Energy and financial stocks among the largest decliners
US stocks fell on Thursday, 13 April 2017 to close at session lows, cementing a three-day losing streak and a decline for the holiday-shortened week as investors dealt with the start of earnings season and intensifying geopolitical jitters. The U. S. dropping the largest nonnuclear weapon in its arsenal on a complex of caves in Afghanistan did little to encourage traders into a buying mood, with stocks extending losses after reports of the bombing mission.
The Dow Jones Industrial Average fell 138.61 points, or 0.7%, to close at its session low at 20,453.25. The Nasdaq Composite fell 31.01 points, or 0.5%, to close at a session low of 5,805.15. The S&P 500 index dropped 15.98 points, or 0.7%, to its session low of 2,328.95. For the week, the Dow fell 1%, the S&P 500 dropped 1.1%, and the Nasdaq fell 1.2%.
11 of the index's sectors finished lower, with energy and financial stocks among the largest decliners. Shares of Chevron and Caterpillar led declines.
JPMorgan Chase, Citigroup and Wells Fargo kicked off the earnings season on Thursday morning with some better than expected results. All three companies beat earnings expectations. Wells Fargo's revenue fell short of forecasts, and the bank remains stuck in the spotlight for its recent sales-practices scandal. In the end, the financial sector finished the day solidly lower, but it was not the worst performing sector.
In recent days, trading has also been marked by concerns over the crisis in Syria and heightened tensions between the U. S. and North Korea.
In the latest economic data, weekly first-time jobless claims fell slightly in the latest week, dropping to 234,000. Separately, the producer-price index fell 0.1% in March, though core PPIwhich excludes food, energy, and tradewas up 0.1%.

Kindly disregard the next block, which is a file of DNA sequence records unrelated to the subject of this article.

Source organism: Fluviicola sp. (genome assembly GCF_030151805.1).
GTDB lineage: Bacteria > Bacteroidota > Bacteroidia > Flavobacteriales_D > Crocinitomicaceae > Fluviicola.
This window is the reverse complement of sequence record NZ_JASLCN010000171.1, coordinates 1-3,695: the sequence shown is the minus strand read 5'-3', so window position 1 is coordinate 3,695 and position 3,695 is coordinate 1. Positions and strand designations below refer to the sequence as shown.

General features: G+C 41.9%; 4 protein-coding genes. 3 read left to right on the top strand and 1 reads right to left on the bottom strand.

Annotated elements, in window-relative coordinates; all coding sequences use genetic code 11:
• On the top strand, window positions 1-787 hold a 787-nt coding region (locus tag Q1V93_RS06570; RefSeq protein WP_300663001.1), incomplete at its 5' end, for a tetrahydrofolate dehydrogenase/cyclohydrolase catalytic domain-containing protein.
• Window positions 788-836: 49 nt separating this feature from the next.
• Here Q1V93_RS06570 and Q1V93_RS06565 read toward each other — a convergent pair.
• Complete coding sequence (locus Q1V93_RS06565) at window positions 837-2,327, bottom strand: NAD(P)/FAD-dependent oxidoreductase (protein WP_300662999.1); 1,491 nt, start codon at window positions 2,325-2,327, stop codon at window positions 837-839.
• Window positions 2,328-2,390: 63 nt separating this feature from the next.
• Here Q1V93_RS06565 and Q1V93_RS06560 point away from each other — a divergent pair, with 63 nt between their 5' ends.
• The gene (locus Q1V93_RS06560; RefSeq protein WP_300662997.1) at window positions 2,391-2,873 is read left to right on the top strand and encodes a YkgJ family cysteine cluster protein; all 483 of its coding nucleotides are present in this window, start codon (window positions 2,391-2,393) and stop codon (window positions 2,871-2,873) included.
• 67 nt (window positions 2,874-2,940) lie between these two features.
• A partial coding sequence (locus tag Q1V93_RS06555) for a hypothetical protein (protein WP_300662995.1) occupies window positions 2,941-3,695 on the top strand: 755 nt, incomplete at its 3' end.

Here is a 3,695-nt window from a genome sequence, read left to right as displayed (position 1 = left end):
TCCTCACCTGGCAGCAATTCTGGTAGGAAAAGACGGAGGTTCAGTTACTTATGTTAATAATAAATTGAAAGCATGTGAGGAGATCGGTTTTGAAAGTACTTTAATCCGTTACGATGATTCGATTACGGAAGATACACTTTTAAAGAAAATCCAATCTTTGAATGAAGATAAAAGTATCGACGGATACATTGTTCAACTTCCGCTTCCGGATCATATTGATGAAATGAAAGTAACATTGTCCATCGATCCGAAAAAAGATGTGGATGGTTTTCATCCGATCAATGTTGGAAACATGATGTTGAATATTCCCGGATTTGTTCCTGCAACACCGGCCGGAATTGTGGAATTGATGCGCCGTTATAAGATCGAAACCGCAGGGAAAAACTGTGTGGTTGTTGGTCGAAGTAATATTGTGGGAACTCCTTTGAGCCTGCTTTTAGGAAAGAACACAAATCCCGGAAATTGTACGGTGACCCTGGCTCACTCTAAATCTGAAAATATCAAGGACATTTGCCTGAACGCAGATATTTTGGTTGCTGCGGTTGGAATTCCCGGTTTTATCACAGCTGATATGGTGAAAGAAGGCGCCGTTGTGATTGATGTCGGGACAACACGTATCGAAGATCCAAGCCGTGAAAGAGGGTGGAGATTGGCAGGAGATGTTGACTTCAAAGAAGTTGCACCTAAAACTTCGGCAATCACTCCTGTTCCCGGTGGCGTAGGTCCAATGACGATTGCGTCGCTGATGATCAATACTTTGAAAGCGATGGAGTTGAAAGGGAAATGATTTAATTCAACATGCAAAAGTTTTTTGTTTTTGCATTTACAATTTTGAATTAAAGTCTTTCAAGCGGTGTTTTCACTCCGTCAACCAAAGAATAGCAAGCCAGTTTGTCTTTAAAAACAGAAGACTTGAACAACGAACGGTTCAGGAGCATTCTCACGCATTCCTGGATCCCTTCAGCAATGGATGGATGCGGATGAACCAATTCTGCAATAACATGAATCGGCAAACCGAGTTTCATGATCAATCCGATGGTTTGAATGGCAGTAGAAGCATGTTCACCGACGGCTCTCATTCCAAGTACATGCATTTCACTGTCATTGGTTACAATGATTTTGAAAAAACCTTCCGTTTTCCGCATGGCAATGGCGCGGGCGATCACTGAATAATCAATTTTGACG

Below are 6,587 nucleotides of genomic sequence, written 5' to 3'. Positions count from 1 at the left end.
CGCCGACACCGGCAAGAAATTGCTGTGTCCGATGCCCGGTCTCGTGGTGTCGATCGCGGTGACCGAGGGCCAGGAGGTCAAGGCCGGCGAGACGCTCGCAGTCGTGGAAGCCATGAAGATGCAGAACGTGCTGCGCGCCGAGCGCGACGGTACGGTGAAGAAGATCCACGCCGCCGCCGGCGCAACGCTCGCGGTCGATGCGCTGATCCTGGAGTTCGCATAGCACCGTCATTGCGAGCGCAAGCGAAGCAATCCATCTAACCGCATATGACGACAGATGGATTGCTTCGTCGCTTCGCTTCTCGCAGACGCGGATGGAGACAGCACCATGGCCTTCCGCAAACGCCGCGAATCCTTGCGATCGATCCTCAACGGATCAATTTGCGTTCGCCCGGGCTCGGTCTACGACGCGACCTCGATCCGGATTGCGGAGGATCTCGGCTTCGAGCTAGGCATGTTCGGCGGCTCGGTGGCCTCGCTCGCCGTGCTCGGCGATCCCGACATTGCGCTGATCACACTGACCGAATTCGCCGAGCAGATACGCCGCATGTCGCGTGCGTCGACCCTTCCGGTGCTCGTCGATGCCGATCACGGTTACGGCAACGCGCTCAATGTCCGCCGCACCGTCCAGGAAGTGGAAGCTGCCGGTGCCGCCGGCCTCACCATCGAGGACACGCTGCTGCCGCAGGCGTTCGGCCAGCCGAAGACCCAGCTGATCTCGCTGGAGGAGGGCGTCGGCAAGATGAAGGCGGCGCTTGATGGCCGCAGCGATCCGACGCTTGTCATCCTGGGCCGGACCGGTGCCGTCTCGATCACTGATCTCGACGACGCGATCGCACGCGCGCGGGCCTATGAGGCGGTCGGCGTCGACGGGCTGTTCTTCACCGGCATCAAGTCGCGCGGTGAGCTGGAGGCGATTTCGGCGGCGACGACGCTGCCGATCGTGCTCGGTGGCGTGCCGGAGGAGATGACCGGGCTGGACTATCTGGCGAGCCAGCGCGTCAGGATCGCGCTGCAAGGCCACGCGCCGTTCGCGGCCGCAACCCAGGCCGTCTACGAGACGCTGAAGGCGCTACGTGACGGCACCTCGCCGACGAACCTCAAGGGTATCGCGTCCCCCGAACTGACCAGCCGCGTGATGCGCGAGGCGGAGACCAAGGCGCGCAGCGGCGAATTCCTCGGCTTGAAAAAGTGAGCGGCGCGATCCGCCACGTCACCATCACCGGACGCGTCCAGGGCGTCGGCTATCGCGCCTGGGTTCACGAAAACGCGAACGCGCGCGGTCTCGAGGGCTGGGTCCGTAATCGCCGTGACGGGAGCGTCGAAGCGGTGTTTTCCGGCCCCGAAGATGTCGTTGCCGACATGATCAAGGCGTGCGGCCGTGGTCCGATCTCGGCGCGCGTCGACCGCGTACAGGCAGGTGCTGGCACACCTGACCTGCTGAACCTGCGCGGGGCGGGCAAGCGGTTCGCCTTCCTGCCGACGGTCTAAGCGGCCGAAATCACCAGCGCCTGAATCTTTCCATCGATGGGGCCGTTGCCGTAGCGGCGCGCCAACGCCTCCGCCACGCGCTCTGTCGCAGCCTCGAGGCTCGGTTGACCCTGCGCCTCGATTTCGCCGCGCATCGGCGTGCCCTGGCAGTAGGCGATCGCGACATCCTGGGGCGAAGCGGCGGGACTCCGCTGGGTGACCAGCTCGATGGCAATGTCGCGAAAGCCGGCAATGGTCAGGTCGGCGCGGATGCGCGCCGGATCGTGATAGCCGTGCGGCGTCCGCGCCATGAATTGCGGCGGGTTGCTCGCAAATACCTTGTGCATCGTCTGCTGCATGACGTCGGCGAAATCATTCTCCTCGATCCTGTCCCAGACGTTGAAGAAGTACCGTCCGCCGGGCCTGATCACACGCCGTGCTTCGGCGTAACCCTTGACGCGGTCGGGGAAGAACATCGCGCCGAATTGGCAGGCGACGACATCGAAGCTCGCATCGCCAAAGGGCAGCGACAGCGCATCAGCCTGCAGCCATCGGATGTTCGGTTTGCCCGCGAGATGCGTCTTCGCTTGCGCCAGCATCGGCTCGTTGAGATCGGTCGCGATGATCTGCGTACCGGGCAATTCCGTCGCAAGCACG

Separately, a preliminary reading of consumer sentiment from the University of Michigan also came in at a reading of 98 in April from 96.9 in March, better than Wall Street expectations.
Bullion prices ended higher at Comex on Thursday, 13 April 2017.
Gold and silver prices notched their third straight session climb on Thursday, bolstered as the U. S. dollar fell.
June gold advanced by $10.40, or 0.8%, to settle at $1,288.50 an ounce, with prices ending at their highest level since Nov. 4. For the week, the yellow metal gained roughly 2.5%, based on last Friday's settlement. Silver for May delivery climbed 21 cents, or 1.2%, to $18.51 an ounce.
Those prices were pulled higher, while the U. S. dollar was pushed down against most rivals late Wednesday after President Trump reportedly told that the U. S. currency is getting too strong and he would prefer the Federal Reserve to keep interest rates low. The dollar touched a five-month low against the yen. The ICE Dollar declined to a roughly two-week low after Trump's comment, though pared some of those losses by the time gold settled.
A weaker greenback tends to lift prices for dollar-denominated commodities as it makes them cheaper for holders of other currencies to buy.
Oil prices posted a slight gain on Thursday, 13 April 2017 at Nymex notching a third consecutive weekly advance, as traders continued to weigh the prospects and timing for a balance between supply and demand in the market.
On Thursday, data revealed that the number of active U. S. oil rigs has climbed for a 13th week in a row, feeding concerns over growth in domestic crude output.
Crude oil for May delivery rose 7 cents, or 0.1%, to settle at $53.18 a barrel on the New York Mercantile Exchange. It settled 1.8% above last Friday's finish. Brent for June added 3 cents, or less than 0.1%, to $55.89 a barrelup about 1.2% for the week. Still, prices spent much of Thursday wavering between slight losses and gains.
Trading volumes were light on Thursday, in advance of market closures in observance of Good Friday, and ahead of Easter.
On Monday, participants will receive April Empire Manufacturing at 8:30 ET, the April NAHB Housing Price Index at 10:00 ET, and April Net Long-Term TIC Flows at 16:00 ET.
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